For those college seniors who decided to apply under one of the early admission plans for the fall semester of 2010, last week was a big week. As my high school sophomore noted, “Everyone on campus (of his college prep school) is tense and freaking out.” A little less so after Monday, when Columbia, Brown, Georgetown, Syracuse and others released their early admission decisions via email. Applicants to Yale were told that decisions would be available Tuesday “evening,” which led all those applicants to ponder when exactly does afternoon end and evening begin? How often is it reasonable to hit “refresh” on your keyboard? Evening in New Haven is still afternoon in San Jose. What then?
The reality is that if you apply early, last week was the week from hell. If you apply under regular admission plans, your turn comes in April. Why not get it over with? However, it’s not as simple as narrowing your list down and then submitting all your applications in September and October. You need a plan, and it is as tactical as your best game of Halo or Battleship. It is worth it to do your research, analyze the data, and then formulate an admissions plan to suit your goals.
There are many different kinds of early admissions plans. Here they are, outlined with specific details about what each of these terms means:
• Rolling Admissions – Applicants are reviewed in the order in which they are received, and decisions are made on a continual or “rolling” basis. Choose one safety school that has rolling admissions and apply there as soon as possible. You will have one “yes” early on and that alone will give you incredible peace of mind. University of Oregon is an example of a school with rolling admissions, as is the University of Arizona.
• Priority dates – Perks are given to those applicants who apply by a certain deadline. For Penn State, if you apply by November 30th, you are given “priority” for first choice of campus and major.
• Early Action – This is the non-binding, non-exclusive route for applying for an early admission decision. For example, at Villanova if you apply by November 1st, you will be notified about your decision by December 20th. However, as it is non-binding, you still have until May 1st to decide.
• Early Response – At the University of Michigan, they do not offer either Early Action or Early Decision, but rather Early Response. “The University of Michigan Office of Undergraduate Admissions is pleased to continue the ‘Early Response’ program for prospective freshman applying for Fall 2010. If your completed application is postmarked by November 1st, your decision will be released no later than December 24th.” This plan is also non-binding and non-exclusive.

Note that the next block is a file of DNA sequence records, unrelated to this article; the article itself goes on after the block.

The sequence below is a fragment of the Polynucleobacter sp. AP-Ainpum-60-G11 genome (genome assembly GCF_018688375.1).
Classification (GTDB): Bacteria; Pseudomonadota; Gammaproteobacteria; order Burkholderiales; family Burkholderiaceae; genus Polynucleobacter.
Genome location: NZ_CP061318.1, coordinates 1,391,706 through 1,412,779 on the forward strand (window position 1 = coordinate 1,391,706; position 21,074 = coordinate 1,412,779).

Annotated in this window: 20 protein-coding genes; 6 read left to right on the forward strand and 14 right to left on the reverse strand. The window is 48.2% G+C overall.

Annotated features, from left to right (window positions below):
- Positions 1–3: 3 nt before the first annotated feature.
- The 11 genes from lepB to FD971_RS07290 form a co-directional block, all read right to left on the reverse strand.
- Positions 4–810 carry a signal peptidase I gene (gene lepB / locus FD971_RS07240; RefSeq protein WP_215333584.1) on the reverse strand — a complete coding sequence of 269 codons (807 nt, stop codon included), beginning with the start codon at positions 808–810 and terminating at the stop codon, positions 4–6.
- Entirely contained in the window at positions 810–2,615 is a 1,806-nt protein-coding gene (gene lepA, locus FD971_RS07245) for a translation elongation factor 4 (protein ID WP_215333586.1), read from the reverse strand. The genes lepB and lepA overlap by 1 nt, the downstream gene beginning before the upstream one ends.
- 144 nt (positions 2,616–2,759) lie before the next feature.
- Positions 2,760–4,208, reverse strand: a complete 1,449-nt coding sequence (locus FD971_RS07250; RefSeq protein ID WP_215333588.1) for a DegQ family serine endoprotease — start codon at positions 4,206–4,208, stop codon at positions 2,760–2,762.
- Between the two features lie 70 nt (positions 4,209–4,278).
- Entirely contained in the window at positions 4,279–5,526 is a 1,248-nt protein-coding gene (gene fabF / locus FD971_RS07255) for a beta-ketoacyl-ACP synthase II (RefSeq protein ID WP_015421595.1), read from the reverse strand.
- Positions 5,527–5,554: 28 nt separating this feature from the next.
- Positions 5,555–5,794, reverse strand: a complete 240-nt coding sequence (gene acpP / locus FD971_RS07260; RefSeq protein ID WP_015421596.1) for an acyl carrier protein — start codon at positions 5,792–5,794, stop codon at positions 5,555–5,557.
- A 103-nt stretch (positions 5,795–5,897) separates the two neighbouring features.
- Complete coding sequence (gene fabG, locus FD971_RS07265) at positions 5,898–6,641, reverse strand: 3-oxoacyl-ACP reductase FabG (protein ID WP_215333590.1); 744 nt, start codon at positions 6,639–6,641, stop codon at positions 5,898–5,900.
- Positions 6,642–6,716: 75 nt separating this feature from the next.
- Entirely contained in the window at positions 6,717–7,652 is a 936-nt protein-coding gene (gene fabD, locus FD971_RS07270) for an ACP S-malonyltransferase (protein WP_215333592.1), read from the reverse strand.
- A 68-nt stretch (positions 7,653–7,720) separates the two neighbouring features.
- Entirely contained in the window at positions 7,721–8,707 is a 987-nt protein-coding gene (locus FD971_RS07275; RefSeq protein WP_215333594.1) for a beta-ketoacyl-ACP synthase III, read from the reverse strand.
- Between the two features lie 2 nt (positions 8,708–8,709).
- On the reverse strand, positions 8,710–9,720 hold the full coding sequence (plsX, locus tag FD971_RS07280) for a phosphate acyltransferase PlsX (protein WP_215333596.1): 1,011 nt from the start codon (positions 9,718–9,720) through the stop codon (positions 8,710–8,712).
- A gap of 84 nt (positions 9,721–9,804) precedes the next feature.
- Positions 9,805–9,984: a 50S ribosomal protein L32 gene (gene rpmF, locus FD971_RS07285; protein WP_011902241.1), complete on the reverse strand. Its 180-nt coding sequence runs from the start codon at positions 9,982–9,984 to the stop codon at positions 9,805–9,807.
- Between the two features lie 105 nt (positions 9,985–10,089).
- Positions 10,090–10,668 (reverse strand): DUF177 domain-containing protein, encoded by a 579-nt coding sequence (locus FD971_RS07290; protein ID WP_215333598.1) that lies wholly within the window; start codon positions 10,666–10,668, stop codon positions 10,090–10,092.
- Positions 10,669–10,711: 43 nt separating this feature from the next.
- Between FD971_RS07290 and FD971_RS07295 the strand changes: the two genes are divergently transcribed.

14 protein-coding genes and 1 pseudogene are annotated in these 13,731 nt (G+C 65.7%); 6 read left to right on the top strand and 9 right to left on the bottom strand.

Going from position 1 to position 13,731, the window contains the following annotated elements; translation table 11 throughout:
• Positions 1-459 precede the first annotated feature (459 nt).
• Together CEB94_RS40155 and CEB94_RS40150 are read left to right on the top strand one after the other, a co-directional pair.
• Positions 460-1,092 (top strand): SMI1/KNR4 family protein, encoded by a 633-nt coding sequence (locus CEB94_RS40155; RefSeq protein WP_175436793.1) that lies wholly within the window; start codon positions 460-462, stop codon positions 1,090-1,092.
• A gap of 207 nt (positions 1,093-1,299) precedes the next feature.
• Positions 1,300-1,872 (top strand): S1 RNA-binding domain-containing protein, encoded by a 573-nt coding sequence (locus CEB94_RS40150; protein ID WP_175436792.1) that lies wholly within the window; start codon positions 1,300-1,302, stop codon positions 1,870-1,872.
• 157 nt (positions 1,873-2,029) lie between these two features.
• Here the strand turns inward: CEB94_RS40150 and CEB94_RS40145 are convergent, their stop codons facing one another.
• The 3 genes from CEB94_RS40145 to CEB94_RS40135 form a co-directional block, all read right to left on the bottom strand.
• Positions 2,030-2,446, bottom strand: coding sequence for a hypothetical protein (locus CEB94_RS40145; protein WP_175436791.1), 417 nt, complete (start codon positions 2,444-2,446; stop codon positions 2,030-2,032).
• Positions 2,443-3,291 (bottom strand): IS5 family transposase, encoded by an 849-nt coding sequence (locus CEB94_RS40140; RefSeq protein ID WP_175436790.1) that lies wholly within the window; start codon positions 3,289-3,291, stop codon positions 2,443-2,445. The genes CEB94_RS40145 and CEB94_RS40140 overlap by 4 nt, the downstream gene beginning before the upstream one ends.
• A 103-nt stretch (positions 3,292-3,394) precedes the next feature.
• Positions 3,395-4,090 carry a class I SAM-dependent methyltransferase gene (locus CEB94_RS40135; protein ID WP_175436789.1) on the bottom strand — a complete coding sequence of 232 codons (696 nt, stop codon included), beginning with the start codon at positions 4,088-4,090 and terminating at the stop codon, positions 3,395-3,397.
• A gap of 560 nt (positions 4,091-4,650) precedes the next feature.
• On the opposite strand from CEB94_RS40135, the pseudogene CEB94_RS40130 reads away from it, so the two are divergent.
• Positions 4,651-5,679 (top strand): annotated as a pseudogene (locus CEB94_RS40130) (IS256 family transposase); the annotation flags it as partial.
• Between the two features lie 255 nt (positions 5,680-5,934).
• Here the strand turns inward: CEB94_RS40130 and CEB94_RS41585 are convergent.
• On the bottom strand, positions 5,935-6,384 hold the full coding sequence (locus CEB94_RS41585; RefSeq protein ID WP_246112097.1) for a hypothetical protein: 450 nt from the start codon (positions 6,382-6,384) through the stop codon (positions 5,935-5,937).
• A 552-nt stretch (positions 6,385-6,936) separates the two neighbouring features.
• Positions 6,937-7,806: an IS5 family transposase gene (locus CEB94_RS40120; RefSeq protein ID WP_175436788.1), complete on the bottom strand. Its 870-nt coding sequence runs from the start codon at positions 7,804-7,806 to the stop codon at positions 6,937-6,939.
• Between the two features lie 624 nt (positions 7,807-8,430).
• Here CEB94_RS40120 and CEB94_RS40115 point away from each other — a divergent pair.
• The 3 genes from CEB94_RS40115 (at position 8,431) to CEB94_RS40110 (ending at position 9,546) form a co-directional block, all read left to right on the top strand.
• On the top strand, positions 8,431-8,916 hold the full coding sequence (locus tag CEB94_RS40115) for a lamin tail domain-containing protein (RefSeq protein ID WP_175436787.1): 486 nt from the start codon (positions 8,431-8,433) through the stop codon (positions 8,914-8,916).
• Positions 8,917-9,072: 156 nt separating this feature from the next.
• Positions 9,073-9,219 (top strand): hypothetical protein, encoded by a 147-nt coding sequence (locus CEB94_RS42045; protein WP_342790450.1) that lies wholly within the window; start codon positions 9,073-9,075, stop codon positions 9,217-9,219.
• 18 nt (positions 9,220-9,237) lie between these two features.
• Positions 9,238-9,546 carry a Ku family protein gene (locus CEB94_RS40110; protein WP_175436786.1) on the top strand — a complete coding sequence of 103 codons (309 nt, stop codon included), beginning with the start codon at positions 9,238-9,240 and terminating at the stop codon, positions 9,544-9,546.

• Restrictive Early Action or Single Choice Early Action – For another twist on early admissions, there are also these two options. At Boston College (Restrictive Early Action) the system “…does not permit students to apply under our Early Action program if they are applying to a binding Early Decision program at another college. Students are free to apply to other Early Action and Regular Decision programs.” And at Yale, (Single Choice Early Action), here is what they have to say: “If you would like an admissions decision by mid-December, you may apply under Yale’s Single Choice Early Action Program. “Early Action” means that our program is non-binding. You may still make applications to any other schools you wish for a regular spring decision, and you have until May 1 to tell us whether you are accepting an offer of admission. ‘Single Choice’ means that you must sign an agreement on your application stating that Yale is the only early admissions program to which you are applying.”
• Early Decision – This one is the granddaddy of them all. If you apply and are accepted, the commitment is binding and that’s where you are going to college. You, your parents, and your guidance counselor all sign a contract agreeing to those terms as part of your application. Boston University, Syracuse, and Brown are all schools that utilize the Early Decision program.
So do your research, make a plan, and take advantage of one or several of the early admission plans available. Then sit back, relax, and enjoy your holiday break instead of scrambling to get your applications complete. If all goes as planned, you will have one (or more) sure thing in your hip pocket for the following fall.
Last updated on